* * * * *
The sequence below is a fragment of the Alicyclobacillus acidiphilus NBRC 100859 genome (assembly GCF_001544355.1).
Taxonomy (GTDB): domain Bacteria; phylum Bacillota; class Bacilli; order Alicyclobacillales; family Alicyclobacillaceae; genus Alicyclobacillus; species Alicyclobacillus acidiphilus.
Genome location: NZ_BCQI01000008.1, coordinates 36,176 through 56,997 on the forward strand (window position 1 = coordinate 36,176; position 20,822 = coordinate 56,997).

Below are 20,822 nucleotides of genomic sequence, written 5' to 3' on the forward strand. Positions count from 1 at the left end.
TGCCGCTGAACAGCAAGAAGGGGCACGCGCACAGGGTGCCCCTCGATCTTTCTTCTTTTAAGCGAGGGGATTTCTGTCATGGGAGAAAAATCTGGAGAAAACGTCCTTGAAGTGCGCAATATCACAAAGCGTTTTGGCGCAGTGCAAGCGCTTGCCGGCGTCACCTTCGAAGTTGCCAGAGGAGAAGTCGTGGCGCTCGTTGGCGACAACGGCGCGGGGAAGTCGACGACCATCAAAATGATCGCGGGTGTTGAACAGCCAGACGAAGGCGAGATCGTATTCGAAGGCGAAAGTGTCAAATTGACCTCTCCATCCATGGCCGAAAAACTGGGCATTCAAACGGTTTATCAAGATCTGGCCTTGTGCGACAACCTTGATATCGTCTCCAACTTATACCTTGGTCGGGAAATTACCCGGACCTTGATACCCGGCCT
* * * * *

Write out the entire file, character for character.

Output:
The sequence below is a fragment of the Alicyclobacillus acidiphilus NBRC 100859 genome (assembly GCF_001544355.1).
Taxonomy (GTDB): domain Bacteria; phylum Bacillota; class Bacilli; order Alicyclobacillales; family Alicyclobacillaceae; genus Alicyclobacillus; species Alicyclobacillus acidiphilus.
Genome location: NZ_BCQI01000008.1, coordinates 36,176 through 56,997 on the forward strand (window position 1 = coordinate 36,176; position 20,822 = coordinate 56,997).

Below are 20,822 nucleotides of genomic sequence, written 5' to 3' on the forward strand. Positions count from 1 at the left end.
TGCCGCTGAACAGCAAGAAGGGGCACGCGCACAGGGTGCCCCTCGATCTTTCTTCTTTTAAGCGAGGGGATTTCTGTCATGGGAGAAAAATCTGGAGAAAACGTCCTTGAAGTGCGCAATATCACAAAGCGTTTTGGCGCAGTGCAAGCGCTTGCCGGCGTCACCTTCGAAGTTGCCAGAGGAGAAGTCGTGGCGCTCGTTGGCGACAACGGCGCGGGGAAGTCGACGACCATCAAAATGATCGCGGGTGTTGAACAGCCAGACGAAGGCGAGATCGTATTCGAAGGCGAAAGTGTCAAATTGACCTCTCCATCCATGGCCGAAAAACTGGGCATTCAAACGGTTTATCAAGATCTGGCCTTGTGCGACAACCTTGATATCGTCTCCAACTTATACCTTGGTCGGGAAATTACCCGGACCTTGATACCCGGCCT